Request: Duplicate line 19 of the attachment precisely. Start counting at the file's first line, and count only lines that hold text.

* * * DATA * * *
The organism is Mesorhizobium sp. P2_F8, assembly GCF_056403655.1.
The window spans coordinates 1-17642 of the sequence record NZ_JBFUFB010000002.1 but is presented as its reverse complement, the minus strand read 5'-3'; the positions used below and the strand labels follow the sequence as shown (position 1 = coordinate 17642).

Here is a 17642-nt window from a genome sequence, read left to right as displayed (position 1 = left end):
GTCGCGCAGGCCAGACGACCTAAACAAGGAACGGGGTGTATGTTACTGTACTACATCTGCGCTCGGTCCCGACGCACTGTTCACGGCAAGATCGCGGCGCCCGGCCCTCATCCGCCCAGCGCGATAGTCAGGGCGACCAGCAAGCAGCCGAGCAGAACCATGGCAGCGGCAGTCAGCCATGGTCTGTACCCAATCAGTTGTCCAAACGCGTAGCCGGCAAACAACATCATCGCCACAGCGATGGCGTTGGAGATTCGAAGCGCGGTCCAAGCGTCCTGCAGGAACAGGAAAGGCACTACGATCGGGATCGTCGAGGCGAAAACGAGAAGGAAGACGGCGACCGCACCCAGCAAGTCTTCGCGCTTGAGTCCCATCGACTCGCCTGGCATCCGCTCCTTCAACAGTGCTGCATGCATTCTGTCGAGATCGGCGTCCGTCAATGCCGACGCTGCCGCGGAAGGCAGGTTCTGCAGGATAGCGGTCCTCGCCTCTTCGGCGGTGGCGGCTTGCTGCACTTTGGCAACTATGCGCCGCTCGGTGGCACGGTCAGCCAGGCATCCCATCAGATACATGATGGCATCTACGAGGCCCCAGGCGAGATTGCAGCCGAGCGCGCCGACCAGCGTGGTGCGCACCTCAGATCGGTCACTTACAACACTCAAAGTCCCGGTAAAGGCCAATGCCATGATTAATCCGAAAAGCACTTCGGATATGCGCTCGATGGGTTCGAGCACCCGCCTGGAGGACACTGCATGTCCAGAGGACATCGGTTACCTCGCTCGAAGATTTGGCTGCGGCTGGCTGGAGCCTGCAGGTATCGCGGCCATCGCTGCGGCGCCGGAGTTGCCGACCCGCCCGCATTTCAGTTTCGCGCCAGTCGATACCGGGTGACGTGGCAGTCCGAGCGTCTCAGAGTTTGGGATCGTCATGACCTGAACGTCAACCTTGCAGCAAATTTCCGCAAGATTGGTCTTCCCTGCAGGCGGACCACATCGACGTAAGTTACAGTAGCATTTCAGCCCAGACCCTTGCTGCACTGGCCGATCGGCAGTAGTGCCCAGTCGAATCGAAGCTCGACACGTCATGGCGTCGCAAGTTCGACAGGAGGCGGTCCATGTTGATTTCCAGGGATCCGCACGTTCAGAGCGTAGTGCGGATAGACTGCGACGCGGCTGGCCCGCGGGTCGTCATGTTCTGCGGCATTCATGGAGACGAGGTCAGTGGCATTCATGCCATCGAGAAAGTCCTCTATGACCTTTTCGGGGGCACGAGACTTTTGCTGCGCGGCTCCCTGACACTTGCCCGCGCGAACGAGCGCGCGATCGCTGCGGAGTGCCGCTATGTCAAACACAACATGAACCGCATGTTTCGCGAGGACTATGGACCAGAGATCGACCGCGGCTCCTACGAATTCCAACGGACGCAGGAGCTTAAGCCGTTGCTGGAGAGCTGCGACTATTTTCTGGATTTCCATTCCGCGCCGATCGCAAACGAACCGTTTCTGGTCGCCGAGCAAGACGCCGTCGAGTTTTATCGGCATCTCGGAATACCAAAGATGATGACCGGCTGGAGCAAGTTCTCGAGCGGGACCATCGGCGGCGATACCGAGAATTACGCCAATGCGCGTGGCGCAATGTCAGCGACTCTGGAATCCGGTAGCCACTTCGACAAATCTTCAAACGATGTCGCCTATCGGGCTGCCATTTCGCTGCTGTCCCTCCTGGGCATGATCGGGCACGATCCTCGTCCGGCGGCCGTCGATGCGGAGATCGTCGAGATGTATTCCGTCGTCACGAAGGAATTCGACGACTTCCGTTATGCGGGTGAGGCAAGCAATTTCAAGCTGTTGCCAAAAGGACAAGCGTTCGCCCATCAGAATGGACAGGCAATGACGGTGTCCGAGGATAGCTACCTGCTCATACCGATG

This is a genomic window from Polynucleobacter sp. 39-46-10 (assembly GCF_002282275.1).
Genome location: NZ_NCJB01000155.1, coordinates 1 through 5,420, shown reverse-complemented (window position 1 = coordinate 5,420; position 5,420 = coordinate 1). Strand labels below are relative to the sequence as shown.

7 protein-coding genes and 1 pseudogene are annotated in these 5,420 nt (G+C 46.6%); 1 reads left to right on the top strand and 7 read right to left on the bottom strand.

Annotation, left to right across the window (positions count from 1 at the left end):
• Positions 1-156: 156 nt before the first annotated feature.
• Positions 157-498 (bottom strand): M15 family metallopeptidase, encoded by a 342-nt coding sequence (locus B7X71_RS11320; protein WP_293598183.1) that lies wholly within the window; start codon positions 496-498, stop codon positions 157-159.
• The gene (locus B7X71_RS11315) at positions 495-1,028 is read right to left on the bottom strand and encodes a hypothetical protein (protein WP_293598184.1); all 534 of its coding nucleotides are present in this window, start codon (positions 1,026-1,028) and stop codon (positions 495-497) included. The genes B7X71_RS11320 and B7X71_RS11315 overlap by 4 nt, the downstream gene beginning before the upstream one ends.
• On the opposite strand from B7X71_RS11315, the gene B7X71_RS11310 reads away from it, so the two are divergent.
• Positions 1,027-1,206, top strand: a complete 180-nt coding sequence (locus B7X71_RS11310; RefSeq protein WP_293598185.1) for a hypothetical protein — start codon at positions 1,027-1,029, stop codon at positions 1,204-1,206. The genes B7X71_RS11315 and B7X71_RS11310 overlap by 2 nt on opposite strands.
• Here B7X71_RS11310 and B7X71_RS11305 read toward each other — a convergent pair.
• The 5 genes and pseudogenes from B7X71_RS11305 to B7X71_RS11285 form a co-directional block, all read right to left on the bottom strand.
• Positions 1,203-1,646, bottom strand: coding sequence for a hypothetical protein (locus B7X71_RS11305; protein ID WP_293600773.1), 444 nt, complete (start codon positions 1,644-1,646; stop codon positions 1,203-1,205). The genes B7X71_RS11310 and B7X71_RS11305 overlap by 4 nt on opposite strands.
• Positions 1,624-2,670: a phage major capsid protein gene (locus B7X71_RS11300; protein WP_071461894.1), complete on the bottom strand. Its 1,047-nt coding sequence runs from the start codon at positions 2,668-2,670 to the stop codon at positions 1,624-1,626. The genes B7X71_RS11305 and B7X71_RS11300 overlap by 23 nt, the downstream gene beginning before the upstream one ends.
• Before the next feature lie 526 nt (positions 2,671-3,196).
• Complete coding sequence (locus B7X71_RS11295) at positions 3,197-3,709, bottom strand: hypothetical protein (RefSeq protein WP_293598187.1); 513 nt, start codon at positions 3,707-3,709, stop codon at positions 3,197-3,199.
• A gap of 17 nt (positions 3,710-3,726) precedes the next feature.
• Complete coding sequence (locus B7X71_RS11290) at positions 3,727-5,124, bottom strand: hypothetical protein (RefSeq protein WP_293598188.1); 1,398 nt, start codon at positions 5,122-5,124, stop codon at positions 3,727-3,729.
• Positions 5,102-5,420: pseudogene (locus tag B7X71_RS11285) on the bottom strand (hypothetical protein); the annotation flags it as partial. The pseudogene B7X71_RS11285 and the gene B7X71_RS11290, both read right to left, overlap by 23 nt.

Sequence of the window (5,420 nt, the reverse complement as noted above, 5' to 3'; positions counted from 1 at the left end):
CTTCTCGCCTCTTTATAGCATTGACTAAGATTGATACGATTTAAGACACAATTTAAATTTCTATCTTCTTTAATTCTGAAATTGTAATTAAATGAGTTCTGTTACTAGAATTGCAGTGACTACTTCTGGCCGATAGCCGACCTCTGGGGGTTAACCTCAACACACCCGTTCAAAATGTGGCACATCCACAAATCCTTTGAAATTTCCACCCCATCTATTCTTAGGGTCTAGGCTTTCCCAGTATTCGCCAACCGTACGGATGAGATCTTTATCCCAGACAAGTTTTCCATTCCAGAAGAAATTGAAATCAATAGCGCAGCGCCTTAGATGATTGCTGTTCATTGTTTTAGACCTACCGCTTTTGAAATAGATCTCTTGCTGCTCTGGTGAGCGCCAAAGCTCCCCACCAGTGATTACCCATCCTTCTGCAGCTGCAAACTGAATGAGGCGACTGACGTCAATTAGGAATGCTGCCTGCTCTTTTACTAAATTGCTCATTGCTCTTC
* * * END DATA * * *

• Complete coding sequence (locus B7X71_RS11295) at positions 3,197-3,709, bottom strand: hypothetical protein (RefSeq protein WP_293598187.1); 513 nt, start codon at positions 3,707-3,709, stop codon at positions 3,197-3,199.